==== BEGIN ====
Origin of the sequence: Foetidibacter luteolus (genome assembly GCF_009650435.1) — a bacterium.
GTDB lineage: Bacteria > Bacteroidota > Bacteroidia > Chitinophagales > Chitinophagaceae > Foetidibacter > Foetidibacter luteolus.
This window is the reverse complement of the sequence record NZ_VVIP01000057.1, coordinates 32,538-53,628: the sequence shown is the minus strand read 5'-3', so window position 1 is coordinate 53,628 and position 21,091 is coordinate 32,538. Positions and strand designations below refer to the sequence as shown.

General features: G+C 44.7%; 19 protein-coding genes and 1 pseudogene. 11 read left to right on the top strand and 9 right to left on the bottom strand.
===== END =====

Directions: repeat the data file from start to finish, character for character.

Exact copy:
Origin of the sequence: Foetidibacter luteolus (genome assembly GCF_009650435.1) — a bacterium.
GTDB lineage: Bacteria > Bacteroidota > Bacteroidia > Chitinophagales > Chitinophagaceae > Foetidibacter > Foetidibacter luteolus.
This window is the reverse complement of the sequence record NZ_VVIP01000057.1, coordinates 32,538-53,628: the sequence shown is the minus strand read 5'-3', so window position 1 is coordinate 53,628 and position 21,091 is coordinate 32,538. Positions and strand designations below refer to the sequence as shown.

General features: G+C 44.7%; 19 protein-coding genes and 1 pseudogene. 11 read left to right on the top strand and 9 right to left on the bottom strand.